Check on it daily, and with a clean spoon. Scoop away the “skin” and foam that will begin to form (pictured above).  While this doesn’t look pretty, it’s not bad, it’s just a sign that the cucumbers are fermenting and turning into pickles! Put the plate, weight, and cover back (after quickly washing them), and return the crock to the cool location.

Check on the pickles every few days, scooping away the foam and skin.  If the plate and weight are getting slimy, I wash them with soap and boiled water. After about 7-10 days, you won’t have to scrape the foam anymore.  Just leave them and check for taste! After about three weeks, they can be put into mason jars and then into the fridge.  There, they will continue to slowly ferment, and age deliciously.  In the fridge, they can last up to a year.  Then they will be REALLY sour, but so goo

Here I’m checking on the pickles after about two weeks:

They are turning sour, but not quite finished culturing to my taste buds.  So I left them in the crock for another week. Below, after three weeks, they are nearly perfect! So, I transferred them into gallon jars  to store in the fridge so they can slowly ferment through the season.  They are SO GOOD!

Recap & tips:

Make sure you use fresh crispy cukes. Let them soak in very cold water to crisp them up even more just before preparing them in the crock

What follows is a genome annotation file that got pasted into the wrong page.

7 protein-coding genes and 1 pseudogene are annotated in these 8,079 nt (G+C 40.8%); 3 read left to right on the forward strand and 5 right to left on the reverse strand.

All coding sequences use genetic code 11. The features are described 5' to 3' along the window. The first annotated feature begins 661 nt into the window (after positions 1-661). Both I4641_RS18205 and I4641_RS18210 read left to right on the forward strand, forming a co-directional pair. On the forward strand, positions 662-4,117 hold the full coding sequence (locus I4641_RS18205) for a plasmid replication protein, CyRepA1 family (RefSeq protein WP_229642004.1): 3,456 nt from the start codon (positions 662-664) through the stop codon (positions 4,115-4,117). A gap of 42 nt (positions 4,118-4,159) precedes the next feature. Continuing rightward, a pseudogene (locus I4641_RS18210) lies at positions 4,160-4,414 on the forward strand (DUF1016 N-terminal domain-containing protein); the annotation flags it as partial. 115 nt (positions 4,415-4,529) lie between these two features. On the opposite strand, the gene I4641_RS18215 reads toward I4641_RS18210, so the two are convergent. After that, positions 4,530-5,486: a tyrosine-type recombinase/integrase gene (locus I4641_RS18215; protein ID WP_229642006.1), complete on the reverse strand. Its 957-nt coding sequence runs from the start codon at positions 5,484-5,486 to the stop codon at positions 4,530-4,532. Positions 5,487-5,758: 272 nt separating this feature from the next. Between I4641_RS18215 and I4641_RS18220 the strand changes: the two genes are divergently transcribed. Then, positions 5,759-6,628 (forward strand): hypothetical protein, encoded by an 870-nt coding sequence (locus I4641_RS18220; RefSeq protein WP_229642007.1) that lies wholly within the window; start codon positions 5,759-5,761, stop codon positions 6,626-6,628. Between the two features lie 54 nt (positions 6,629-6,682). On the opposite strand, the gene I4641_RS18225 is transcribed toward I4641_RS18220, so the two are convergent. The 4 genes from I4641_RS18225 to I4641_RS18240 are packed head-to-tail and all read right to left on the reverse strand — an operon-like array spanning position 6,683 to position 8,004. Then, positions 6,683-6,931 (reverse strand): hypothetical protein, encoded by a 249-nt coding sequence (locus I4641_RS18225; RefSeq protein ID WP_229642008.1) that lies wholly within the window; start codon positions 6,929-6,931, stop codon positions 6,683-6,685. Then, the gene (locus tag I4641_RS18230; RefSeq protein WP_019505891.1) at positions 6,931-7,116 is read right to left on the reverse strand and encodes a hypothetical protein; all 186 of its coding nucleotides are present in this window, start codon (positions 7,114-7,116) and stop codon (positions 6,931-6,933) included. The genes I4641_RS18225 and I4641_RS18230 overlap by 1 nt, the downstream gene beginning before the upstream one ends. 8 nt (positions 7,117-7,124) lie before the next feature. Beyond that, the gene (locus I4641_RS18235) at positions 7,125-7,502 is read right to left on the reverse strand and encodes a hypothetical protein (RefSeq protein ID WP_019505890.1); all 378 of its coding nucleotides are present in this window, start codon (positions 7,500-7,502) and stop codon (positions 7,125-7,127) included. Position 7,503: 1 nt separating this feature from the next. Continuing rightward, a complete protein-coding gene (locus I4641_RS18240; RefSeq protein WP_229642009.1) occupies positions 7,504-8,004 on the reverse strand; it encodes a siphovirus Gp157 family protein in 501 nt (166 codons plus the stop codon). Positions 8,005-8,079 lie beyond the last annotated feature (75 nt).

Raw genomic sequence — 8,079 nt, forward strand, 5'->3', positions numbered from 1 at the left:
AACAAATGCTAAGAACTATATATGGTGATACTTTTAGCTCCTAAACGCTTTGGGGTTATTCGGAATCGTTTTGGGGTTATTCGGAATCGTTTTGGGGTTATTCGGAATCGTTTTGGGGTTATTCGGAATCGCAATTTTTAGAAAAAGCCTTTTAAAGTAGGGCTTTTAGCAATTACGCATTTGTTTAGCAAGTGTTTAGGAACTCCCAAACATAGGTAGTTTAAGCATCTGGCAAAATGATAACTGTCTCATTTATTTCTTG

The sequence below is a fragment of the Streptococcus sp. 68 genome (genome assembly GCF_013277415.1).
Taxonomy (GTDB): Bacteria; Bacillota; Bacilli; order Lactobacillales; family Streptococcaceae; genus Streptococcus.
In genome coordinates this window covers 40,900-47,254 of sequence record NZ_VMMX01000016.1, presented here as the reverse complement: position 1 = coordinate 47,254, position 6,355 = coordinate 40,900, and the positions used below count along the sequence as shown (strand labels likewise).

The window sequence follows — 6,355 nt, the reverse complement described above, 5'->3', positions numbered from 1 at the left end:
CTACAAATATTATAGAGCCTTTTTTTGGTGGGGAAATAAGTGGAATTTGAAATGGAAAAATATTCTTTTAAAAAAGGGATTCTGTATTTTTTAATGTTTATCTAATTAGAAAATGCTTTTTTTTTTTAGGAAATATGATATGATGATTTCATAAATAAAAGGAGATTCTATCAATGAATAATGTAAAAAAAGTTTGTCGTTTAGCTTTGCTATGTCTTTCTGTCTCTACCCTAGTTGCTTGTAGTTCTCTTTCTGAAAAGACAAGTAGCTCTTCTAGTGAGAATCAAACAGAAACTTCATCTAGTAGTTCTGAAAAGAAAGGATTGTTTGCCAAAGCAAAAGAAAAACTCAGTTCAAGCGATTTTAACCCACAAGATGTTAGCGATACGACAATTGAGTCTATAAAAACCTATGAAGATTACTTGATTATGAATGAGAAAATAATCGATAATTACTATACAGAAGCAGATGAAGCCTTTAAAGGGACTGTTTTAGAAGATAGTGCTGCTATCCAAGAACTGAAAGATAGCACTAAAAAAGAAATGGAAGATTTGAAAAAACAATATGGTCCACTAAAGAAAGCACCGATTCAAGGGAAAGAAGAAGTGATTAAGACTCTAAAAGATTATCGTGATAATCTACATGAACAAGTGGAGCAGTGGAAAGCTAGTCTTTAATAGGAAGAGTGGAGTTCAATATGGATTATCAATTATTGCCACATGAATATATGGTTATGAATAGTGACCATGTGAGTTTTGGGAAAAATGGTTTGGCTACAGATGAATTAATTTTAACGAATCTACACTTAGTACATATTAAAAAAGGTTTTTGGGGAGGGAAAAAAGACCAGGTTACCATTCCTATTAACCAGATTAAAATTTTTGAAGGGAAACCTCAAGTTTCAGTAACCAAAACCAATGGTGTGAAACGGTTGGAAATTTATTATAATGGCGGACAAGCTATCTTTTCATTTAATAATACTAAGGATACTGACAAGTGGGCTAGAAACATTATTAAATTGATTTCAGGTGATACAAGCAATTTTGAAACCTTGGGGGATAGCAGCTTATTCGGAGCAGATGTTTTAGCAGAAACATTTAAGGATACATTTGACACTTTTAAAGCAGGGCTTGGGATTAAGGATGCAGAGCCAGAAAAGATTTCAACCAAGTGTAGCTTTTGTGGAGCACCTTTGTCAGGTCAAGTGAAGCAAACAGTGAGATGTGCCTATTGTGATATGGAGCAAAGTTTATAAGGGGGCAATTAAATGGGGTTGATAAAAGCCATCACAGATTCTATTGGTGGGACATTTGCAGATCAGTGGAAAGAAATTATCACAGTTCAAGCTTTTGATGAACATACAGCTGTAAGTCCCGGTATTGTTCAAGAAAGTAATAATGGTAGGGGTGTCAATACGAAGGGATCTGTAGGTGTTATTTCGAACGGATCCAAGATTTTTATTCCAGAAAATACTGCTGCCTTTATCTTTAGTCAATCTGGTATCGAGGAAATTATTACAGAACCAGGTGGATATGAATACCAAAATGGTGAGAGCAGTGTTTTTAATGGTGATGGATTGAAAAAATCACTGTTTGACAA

When making your brine solution you want to find that “sweet spot” of salty brine to your liking. The saltier, the slower to ferment.  The less salt, they’ll ferment quick and you might risk them going moldy.
Make sure everything is really clean
It’s important to keep your cukes submerged in the brine. To do this place a clean plate then a weight over top. Then, use cover to keep away the dust and bugs (a lid, a kitchen towel, a plate etc)
Use a good quality salt, not generic table salt. I prefer sea salt.


Questions? please drop them below in the comments!



A flower for first aid, swollen glands, yeast infections and more

By Seraphina Capranos | September 2, 2014 |

This is the time of year where I’m reaping the benefits of my harvest.  Not to say harvest season is over – in a lot of ways it’s just begun! But I harvest most of my flowers between April (when dandelion begins) through July, when the sun is the strongest.

Right now, I’m focused on making Calendula medicine in my apothecary.

The name Marigold is given to many yellow-orange pot herbs of this species.  This is where  Latin names become important to ensure you do indeed have the medicinal marigold that will serve as potent medicine. The second part to its name, “officinalis” indicates that it was “officially” used in the pharmacopeia’s (that is, medicine and pharmacy) of Europe until modern 21st century medicine.